Thursday, April 8, 2010


Here is the scene that unfolded at work last week.

A fellow resident and I are working together to provide anesthesia for patients undergoing very short procedures. Working together, we can get patients into the procedure room and then back out to the recovery room, and then turn over the room, making it ready for the next patient, faster than if just one of us were doing this on our own. We also have our attending anesthesiologist with us, since as residents, there are parts of delivering anesthesia that have to be done under supervision (okay, you can all breathe a sigh of relief).

The day has been going very smoothly. We've come up with a rhythm of move the patient in, move the patient out, go go go, that works very well.

We're laughing and joking with the surgeon and the surgical resident.

Somewhere near the end of the of the day, the attending surgeon, a 50-something male, turns to me.

"Katherine, I have a question. I heard that CRNAs (certified registered nurse anesthetists) don't like doing [type of procedure]. Have you encountered any of this attitude?"

I shrug. I tell him that I haven't worked with any CRNAs, so I can't speak to their feelings about doing this type of case.

And that is when he looks at me, after now two days of working today, and says, "What? You're not a CRNA?"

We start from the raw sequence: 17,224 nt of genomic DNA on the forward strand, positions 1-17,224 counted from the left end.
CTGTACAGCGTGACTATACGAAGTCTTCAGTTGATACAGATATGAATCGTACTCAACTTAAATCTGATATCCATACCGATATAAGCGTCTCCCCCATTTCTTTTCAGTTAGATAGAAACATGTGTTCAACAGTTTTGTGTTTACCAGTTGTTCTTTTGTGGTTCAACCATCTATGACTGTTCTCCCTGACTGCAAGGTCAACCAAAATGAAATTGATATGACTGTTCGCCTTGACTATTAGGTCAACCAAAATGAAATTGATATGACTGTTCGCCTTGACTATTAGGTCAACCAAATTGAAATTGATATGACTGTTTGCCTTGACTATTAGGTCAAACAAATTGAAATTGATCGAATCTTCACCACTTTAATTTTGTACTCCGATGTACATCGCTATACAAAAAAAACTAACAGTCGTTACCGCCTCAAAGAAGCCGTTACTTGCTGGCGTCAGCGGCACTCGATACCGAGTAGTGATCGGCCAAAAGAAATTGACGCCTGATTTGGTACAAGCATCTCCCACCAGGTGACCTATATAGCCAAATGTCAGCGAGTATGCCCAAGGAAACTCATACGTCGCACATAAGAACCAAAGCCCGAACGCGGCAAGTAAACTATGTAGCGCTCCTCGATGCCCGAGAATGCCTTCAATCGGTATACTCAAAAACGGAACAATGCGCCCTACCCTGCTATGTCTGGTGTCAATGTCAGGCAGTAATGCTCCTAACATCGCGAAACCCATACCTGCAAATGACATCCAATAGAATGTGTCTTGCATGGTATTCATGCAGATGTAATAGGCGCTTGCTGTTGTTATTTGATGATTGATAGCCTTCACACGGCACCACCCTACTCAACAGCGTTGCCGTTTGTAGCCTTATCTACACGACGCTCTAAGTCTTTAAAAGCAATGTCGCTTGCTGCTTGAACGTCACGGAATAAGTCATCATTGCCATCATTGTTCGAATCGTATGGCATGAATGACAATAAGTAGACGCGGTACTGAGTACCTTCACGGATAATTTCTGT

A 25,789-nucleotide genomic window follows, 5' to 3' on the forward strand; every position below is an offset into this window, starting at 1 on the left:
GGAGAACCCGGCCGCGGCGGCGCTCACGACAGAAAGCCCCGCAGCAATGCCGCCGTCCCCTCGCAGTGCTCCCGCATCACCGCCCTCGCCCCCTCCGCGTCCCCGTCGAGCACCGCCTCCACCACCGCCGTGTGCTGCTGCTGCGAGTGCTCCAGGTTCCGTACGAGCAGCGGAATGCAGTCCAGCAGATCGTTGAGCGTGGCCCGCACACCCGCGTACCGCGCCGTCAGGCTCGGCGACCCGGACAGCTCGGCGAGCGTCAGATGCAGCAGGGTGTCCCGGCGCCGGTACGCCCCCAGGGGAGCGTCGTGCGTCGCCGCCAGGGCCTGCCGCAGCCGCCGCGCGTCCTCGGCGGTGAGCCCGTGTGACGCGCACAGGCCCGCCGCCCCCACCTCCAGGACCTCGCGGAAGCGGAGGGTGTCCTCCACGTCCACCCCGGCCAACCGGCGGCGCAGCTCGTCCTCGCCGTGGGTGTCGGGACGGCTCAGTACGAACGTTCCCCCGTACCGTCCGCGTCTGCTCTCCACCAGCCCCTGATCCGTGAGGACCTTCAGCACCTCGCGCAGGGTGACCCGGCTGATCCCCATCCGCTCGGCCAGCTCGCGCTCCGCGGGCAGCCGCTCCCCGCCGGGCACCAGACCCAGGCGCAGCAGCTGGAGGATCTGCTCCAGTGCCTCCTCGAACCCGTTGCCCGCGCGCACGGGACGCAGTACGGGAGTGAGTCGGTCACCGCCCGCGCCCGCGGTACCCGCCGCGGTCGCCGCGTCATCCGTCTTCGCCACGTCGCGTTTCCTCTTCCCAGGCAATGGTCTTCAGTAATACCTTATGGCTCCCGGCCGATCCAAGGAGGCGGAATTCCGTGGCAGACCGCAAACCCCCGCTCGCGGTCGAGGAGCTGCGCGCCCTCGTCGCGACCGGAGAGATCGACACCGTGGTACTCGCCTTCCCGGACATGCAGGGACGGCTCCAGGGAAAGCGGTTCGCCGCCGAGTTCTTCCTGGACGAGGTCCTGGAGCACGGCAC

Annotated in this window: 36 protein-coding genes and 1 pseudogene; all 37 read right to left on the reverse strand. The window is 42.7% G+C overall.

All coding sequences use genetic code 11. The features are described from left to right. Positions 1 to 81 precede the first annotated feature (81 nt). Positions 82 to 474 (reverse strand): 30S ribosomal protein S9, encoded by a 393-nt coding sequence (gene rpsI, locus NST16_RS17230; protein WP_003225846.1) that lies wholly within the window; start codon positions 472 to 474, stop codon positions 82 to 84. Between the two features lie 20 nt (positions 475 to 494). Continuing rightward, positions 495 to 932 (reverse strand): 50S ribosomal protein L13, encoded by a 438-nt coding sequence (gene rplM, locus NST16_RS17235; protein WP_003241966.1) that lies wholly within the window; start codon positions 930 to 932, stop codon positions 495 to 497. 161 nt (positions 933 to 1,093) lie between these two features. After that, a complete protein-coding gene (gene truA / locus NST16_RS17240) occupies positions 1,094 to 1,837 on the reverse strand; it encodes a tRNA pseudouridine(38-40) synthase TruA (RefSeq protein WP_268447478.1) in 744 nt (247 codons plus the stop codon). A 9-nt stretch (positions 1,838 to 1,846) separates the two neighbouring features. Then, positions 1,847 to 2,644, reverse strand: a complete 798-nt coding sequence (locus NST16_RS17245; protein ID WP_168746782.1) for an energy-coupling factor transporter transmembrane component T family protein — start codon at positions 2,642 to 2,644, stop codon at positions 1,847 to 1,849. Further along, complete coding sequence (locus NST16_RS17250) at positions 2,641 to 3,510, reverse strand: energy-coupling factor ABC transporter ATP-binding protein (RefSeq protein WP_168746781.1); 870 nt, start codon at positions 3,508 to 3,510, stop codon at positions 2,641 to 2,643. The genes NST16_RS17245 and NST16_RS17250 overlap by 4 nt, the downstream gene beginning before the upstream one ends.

You could feel the awkward silence fill the room like a shock wave.

Maybe it was only seconds later. It felt like minutes later that my attending turned to him and said, "Absolutely not. Katherine is one of our anesthesiology residents."

The surgeon apologized briefly, muttering something about now seeing the "MD" on my name tag.

Afterwards, the nurse and the surgical resident both approached me and apologized for the surgeon's remark. As the nurse, um, so aptly put it, "The only reason he assumed that was because you have a va-jay-jay."

But it's hard to be offended. Now. I've been encountering this assumption since the day I enrolled in medical school.

When people found out that I was in medical school, whether it was overly nosy passengers on the train as I commuted, or neighbors, or even distant family members, the most common response was "Oh, that so nice that you're going to be a nurse."

On clinical rotations, both during medical school, and during residency, walking into patient's room, I've heard on more than one occasion, "Oh, my nurse is here."

With some patients, it doesn't matter that I introduce myself as "Doctor," or that my white coat says "Dr." or that my name tag says "MD."

Admitting a patient into the intensive care unit just last night, it happened again. The nurse was hooking up monitors and IV tubing as I did a quick neurological examination. Once the patient was settled and able to talk, I introduced myself.

The patient looked from my blond, 5'5 self to the 6 foot tall bearded nurse standing next to me. "But aren't you my doctor," the patient said to the nurse, who laughed and corrected him.

As a female, I've come to accept that I will always be mistaken for a nurse.

Okay, before you go and assume that I'm all hating against nurses, let me clarify.

I'm NOT.

I love the nurses I get to work with. Especially the amazing ICU nurses. Most of them are more experienced in what they do than I will ever be. While physicians write orders and notes and philosiphize about the sublteties of pharmocokinetics and pathophysiology, nurses are taking care of patients. They are handing the patients pills, turning them in bed, bringing them blankets, wiping their mouths after they vomit.